THESE questions were among those asked by enthusiastic gardeners during Saturday’s spring plant sale:
Q: How can I persuade my moth orchids to re-flower?
A: This question was asked when customers were told that the moth – or phalaenopsis – orchids on display had been grown from plants that had been discarded because they had flowered once and had not flowered again.
I think most folks buy moth orchids for their elegant and exotic flowers produced on long, graceful and arching flower spikes that somewhat resemble a flight of pale moths in moonlight – hence their common name.
The master gardeners were able to stimulate the discarded plants, which, at the time, were not flowering but were otherwise healthy, to flower because of the expertise of Clyde Holt, a master gardener who excels at growing orchids of all types.
Extracting the most value from moth orchids — four to eight weeks of bloom and repeat flowering in a few months — is not impossible but does demand a methodical approach.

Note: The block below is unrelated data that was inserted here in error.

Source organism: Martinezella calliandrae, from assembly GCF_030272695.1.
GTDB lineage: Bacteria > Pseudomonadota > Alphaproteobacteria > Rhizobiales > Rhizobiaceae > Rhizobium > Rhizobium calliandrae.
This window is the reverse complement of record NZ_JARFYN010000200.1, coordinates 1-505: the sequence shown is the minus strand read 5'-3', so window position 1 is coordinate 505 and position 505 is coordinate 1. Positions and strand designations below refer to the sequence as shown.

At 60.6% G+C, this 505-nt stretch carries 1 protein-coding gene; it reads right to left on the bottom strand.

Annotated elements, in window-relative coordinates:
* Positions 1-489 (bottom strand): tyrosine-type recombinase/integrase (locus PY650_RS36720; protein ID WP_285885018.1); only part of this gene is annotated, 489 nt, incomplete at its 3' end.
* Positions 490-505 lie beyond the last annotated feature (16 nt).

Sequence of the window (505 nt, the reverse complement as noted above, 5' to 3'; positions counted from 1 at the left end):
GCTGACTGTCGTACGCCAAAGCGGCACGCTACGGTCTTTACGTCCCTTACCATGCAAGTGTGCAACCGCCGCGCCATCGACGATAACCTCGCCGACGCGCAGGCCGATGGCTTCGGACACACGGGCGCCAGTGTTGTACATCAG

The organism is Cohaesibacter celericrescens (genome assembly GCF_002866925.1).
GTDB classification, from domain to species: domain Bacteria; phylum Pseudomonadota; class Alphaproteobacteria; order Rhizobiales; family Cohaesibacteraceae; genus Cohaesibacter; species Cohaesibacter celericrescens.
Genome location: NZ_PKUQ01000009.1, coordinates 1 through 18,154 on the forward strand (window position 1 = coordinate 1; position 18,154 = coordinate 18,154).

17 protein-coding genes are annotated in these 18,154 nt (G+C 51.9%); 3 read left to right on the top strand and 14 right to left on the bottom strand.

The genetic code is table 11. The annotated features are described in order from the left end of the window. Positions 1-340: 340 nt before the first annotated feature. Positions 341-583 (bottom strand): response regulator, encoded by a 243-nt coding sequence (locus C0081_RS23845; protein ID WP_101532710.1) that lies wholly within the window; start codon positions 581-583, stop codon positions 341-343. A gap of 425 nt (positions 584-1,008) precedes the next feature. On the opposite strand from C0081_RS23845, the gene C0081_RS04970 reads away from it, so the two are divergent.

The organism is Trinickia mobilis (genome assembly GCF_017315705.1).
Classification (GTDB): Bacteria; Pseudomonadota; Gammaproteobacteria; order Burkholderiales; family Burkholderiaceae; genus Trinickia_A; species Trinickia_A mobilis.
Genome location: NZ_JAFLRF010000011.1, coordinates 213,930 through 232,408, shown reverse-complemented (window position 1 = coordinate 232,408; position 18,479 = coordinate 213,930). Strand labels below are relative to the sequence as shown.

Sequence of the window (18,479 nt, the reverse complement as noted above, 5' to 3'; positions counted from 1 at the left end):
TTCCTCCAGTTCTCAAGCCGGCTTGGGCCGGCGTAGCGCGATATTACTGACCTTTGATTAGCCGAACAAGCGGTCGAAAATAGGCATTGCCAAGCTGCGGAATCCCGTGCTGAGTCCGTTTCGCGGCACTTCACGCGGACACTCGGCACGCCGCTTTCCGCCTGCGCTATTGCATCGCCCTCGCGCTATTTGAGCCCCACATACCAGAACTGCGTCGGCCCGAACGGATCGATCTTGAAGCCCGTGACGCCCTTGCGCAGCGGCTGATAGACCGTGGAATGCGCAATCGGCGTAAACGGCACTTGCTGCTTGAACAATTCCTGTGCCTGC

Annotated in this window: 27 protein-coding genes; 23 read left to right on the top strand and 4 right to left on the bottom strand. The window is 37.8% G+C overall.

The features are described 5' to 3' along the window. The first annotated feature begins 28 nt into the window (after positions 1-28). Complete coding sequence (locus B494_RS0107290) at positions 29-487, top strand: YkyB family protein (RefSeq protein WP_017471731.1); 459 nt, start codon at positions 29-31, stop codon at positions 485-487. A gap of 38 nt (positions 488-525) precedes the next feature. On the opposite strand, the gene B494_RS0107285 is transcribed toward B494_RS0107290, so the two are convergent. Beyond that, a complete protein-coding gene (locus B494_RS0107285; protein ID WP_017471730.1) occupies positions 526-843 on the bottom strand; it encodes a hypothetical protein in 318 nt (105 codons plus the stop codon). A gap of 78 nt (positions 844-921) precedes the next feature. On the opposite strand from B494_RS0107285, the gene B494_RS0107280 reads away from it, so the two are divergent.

Clyde’s remedy to stimulating them to repeat their flowering is straightforward. He notes that they should be exposed to bright sunlight but not direct sun exposure. He says the single biggest reason that moth orchids crash or “refuse” to repeat-flower is improper watering – usually under-watering but sometimes over-watering, or a combination of the two.
He waters his moth orchids at home twice a week and fertilizes them at least once a month using a diluted – half-strength – soluble fertilizer and says fertilizing twice a month with a quarter-strength soluble fertilizer would be worthwhile also.
The proof is in the pudding in this regard as the master gardeners practiced Clyde’s recommendations and grew the stunning moth orchids with new flower buds that amazed visitors at the plant sale. Needless to say, the moth orchids quickly sold out.
Q: What kind of planting hole do I need to prepare to plant my peach tree?